3) Cover all options

This leads nicely from the point above, in that while I want to be able to travel light enough to move quickly and easily on short sessions I still like to have the tackle and bait with me to cover different options I might find in front of me. If I arrive and the fish are on the surface, I grab my floater bucket and a rod/net and I’m immediately ready to start fishing for them. If the fish are topping at range, a couple of high attract pop-ups or bottom baits and I can get single hookbaits on them. If I find fish in the margins, I can drop in a handful or pellets and crumbed boilies before carefully lowering in a rig. Cruising mid water, I’ve got a couple of zigs ready to go. As I’m only on a short session I don’t need 10kilo of pellets, boilies or mixers or 50 leads, but I have a small amount of each to cover the options I might face. I then permanently leave a spares box in my car under one of the seats with extra leads and rig bits, plus shelf-life boilies, pellets, mixers etc just in case I have a red letter day and need some more.   

4) Baiting for a bite at a time

Whereas on longer sessions I might be thinking about building up a swim or potentially putting together a multiple catch if possible, my thought process on shorter trips is all about just getting that next bite. My thinking bait wise therefore often tends to be about attraction, and quickly stimulating a feeding response from the fish if possible.

High attract pop-ups feature heavily when casting at showing fish, with the Plum and Caproic, White Spice and more recently the Liver Supreme scoring well while in the winter months Tecni Spice really comes into its own. I tend to overload these with the matching bait soak spray to get as much attraction pumping out as possible. I’ll also always have with me some Trigga Ice freezer baits, often glugged up in one of the Liquid Boosters. These can be crumbed up for bags or fishing in the edge or catapulted at further range if needed. I’ll also have some Trigga Ice or River Plus pellets with me, these can be a real edge and I’ve witnessed first-hand when stalking in the margins that the pellets are often the difference between getting the fish feeding or not in the first place. Lastly, I’ve recently started to use the Cream Cajouser Bag and Stick Mix and matching activator liquid, initial results have been very promising, and it’s been particularly effective for pulling fish down to the bottom when they are cruising mid water. Finally, I tend to give my surface baits or zigs a boost using the awesome Blue Oyster UTCS, Multimino, Betaine HCl and a liberal dosing of hemp, sunflower or nut oil.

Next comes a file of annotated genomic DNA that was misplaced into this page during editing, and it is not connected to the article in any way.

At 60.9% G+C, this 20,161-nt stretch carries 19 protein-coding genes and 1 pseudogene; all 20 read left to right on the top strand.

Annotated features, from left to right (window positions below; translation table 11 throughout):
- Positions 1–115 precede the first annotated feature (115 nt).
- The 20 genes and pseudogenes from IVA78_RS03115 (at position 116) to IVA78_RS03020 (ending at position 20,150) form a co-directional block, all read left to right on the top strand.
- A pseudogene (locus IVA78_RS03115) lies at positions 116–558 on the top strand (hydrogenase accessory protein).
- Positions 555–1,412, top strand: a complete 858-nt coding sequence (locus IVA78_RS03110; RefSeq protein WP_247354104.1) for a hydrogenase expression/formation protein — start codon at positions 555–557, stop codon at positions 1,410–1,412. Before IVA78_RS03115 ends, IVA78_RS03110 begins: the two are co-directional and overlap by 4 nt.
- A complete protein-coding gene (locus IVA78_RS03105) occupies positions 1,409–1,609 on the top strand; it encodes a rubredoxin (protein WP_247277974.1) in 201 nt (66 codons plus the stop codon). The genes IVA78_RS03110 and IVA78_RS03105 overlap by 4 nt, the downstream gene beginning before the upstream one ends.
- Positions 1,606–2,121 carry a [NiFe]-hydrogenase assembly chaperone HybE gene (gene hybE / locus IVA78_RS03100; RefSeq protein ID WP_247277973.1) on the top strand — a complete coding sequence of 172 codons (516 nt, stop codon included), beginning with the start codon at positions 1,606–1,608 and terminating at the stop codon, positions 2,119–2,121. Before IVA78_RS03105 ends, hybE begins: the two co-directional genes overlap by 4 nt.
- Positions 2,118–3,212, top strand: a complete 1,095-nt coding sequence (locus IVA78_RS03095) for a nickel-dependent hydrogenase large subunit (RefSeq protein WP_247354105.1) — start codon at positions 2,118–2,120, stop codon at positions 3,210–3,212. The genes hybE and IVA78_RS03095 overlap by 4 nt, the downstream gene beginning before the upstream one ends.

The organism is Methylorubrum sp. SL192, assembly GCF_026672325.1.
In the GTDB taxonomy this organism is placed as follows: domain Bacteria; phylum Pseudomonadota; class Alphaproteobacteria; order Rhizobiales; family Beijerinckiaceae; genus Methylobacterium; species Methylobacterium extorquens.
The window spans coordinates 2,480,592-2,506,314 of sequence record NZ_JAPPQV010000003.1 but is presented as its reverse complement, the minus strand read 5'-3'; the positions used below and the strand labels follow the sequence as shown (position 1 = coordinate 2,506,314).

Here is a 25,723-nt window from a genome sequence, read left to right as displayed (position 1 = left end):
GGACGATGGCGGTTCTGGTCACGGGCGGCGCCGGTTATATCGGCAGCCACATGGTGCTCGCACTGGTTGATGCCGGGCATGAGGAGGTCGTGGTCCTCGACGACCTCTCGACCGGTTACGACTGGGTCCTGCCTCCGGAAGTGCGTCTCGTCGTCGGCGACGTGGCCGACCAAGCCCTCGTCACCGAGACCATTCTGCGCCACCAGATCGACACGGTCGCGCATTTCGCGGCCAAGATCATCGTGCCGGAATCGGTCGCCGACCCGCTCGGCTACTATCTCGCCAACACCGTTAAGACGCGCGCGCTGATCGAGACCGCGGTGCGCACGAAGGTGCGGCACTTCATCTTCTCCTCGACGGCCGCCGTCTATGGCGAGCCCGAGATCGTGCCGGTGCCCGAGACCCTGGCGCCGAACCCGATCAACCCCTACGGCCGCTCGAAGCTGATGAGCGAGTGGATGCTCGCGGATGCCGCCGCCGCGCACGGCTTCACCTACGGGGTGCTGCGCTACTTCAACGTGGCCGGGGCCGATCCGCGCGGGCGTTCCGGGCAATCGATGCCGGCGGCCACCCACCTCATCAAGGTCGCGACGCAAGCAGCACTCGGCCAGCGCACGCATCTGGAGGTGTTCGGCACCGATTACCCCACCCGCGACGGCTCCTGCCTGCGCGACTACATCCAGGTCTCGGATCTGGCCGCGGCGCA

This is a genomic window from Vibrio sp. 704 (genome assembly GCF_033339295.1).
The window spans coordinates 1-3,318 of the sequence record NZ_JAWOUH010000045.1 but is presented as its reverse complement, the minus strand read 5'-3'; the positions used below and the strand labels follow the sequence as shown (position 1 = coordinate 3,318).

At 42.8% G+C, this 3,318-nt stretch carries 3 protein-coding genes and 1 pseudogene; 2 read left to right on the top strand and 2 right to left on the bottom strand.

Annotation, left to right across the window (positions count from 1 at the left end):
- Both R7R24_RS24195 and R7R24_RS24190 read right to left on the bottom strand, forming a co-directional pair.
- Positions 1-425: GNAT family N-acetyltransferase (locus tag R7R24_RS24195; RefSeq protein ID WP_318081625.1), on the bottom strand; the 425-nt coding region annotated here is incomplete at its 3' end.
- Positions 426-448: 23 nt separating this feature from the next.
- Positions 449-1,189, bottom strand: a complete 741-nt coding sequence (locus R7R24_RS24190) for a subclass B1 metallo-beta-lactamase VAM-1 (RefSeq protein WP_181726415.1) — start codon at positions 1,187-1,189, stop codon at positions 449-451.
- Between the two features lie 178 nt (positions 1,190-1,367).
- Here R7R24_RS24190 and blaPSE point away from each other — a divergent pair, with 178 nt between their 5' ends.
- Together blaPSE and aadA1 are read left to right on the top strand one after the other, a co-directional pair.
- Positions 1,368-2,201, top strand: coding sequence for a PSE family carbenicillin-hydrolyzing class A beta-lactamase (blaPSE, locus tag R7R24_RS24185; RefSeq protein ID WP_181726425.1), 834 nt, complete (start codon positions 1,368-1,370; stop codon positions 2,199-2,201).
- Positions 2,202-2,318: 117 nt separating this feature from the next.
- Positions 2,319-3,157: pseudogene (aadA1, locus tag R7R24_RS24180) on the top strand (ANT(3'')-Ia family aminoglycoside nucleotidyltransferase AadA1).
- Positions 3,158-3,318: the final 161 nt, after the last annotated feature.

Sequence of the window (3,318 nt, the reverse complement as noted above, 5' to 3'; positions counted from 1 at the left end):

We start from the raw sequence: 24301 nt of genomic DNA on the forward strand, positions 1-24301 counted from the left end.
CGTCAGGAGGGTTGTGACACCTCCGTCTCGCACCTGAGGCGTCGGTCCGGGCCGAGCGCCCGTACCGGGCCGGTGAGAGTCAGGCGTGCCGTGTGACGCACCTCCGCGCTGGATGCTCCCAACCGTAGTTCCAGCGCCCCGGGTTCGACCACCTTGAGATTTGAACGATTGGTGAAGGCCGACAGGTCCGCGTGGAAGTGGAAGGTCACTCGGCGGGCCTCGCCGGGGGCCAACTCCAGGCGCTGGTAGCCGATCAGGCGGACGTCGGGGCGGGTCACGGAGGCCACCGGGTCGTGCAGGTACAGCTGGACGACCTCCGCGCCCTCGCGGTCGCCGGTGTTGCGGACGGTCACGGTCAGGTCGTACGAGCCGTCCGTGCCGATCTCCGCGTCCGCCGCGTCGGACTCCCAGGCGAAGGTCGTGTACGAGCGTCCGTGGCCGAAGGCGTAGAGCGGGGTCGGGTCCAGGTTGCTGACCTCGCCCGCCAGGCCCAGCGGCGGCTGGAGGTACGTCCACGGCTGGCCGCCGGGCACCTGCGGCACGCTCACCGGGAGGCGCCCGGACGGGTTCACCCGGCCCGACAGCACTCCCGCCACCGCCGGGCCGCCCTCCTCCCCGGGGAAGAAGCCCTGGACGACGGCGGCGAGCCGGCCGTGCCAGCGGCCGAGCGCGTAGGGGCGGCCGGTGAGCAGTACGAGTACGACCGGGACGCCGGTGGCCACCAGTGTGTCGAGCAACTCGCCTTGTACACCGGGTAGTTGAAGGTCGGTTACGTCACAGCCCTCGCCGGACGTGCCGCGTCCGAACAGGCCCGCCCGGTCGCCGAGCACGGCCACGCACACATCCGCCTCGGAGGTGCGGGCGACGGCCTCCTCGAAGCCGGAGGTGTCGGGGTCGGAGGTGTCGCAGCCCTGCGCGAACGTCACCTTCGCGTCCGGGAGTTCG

5) Make every minute count

Although I try and put maximum efforts into all my fishing, it’s fair to say that with short sessions in particular I tend to really try and make every minute count. Even if I’m only at the lake for a few hours I’ll often keep moving until an opportunity presents itself or keep dropping a few baits in different spots or on the surface until something happens. By travelling light I’m able to respond much more quickly than I would be if I was bivvied up in one spot, and it often opens up possibilities that others will walk past. On one of my local venues I’ve had numerous fish for a small margin swim that is only really viable for one rod, it therefore gets let alone by most and as such the fish can often be caught quite easily from that area compared to other swims on the lake.

Tight lines, and hopefully the above helps some of you bag some extra carp without spending days extra out on the bank.